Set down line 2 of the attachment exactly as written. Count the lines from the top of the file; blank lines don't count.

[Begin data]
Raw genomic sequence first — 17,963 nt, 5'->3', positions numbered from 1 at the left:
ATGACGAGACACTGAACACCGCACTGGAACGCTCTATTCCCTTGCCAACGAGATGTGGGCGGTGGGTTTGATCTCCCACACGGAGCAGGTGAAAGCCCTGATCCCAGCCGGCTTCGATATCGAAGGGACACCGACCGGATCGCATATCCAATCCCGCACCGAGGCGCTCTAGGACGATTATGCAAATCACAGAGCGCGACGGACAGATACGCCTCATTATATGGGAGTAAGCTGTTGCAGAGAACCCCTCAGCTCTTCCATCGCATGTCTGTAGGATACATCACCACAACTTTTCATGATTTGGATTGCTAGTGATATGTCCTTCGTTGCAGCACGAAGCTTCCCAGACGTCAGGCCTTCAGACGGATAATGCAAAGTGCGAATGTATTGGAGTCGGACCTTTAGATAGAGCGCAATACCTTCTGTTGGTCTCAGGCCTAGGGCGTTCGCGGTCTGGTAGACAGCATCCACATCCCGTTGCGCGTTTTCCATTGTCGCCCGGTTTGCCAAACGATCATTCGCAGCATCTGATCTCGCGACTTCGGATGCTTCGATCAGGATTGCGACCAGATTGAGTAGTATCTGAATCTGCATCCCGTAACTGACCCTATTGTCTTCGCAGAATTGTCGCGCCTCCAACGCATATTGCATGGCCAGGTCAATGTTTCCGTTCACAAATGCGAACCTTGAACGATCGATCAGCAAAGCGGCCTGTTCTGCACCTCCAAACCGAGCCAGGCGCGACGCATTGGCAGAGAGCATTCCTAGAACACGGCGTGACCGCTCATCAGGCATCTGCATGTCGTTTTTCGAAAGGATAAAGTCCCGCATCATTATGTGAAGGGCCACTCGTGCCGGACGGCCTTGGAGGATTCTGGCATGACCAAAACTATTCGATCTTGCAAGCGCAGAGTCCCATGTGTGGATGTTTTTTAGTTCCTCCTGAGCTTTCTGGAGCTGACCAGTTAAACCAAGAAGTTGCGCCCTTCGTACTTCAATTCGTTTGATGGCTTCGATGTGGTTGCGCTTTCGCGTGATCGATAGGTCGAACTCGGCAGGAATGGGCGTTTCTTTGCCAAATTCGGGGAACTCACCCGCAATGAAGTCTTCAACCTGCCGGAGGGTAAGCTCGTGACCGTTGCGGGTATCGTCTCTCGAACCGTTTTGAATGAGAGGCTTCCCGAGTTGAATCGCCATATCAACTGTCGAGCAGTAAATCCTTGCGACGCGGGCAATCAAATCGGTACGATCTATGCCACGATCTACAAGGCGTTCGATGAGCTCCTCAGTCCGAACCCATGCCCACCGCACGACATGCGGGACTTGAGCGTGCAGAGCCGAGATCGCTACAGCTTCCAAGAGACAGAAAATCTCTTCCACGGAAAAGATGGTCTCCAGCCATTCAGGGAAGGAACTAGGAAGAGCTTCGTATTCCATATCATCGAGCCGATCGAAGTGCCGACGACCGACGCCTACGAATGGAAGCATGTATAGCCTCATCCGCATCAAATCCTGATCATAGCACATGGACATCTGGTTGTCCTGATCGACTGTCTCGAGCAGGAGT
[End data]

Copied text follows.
ATGACGAGACACTGAACACCGCACTGGAACGCTCTATTCCCTTGCCAACGAGATGTGGGCGGTGGGTTTGATCTCCCACACGGAGCAGGTGAAAGCCCTGATCCCAGCCGGCTTCGATATCGAAGGGACACCGACCGGATCGCATATCCAATCCCGCACCGAGGCGCTCTAGGACGATTATGCAAATCACAGAGCGCGACGGACAGATACGCCTCATTATATGGGAGTAAGCTGTTGCAGAGAACCCCTCAGCTCTTCCATCGCATGTCTGTAGGATACATCACCACAACTTTTCATGATTTGGATTGCTAGTGATATGTCCTTCGTTGCAGCACGAAGCTTCCCAGACGTCAGGCCTTCAGACGGATAATGCAAAGTGCGAATGTATTGGAGTCGGACCTTTAGATAGAGCGCAATACCTTCTGTTGGTCTCAGGCCTAGGGCGTTCGCGGTCTGGTAGACAGCATCCACATCCCGTTGCGCGTTTTCCATTGTCGCCCGGTTTGCCAAACGATCATTCGCAGCATCTGATCTCGCGACTTCGGATGCTTCGATCAGGATTGCGACCAGATTGAGTAGTATCTGAATCTGCATCCCGTAACTGACCCTATTGTCTTCGCAGAATTGTCGCGCCTCCAACGCATATTGCATGGCCAGGTCAATGTTTCCGTTCACAAATGCGAACCTTGAACGATCGATCAGCAAAGCGGCCTGTTCTGCACCTCCAAACCGAGCCAGGCGCGACGCATTGGCAGAGAGCATTCCTAGAACACGGCGTGACCGCTCATCAGGCATCTGCATGTCGTTTTTCGAAAGGATAAAGTCCCGCATCATTATGTGAAGGGCCACTCGTGCCGGACGGCCTTGGAGGATTCTGGCATGACCAAAACTATTCGATCTTGCAAGCGCAGAGTCCCATGTGTGGATGTTTTTTAGTTCCTCCTGAGCTTTCTGGAGCTGACCAGTTAAACCAAGAAGTTGCGCCCTTCGTACTTCAATTCGTTTGATGGCTTCGATGTGGTTGCGCTTTCGCGTGATCGATAGGTCGAACTCGGCAGGAATGGGCGTTTCTTTGCCAAATTCGGGGAACTCACCCGCAATGAAGTCTTCAACCTGCCGGAGGGTAAGCTCGTGACCGTTGCGGGTATCGTCTCTCGAACCGTTTTGAATGAGAGGCTTCCCGAGTTGAATCGCCATATCAACTGTCGAGCAGTAAATCCTTGCGACGCGGGCAATCAAATCGGTACGATCTATGCCACGATCTACAAGGCGTTCGATGAGCTCCTCAGTCCGAACCCATGCCCACCGCACGACATGCGGGACTTGAGCGTGCAGAGCCGAGATCGCTACAGCTTCCAAGAGACAGAAAATCTCTTCCACGGAAAAGATGGTCTCCAGCCATTCAGGGAAGGAACTAGGAAGAGCTTCGTATTCCATATCATCGAGCCGATCGAAGTGCCGACGACCGACGCCTACGAATGGAAGCATGTATAGCCTCATCCGCATCAAATCCTGATCATAGCACATGGACATCTGGTTGTCCTGATCGACTGTCTCGAGCAGGAGT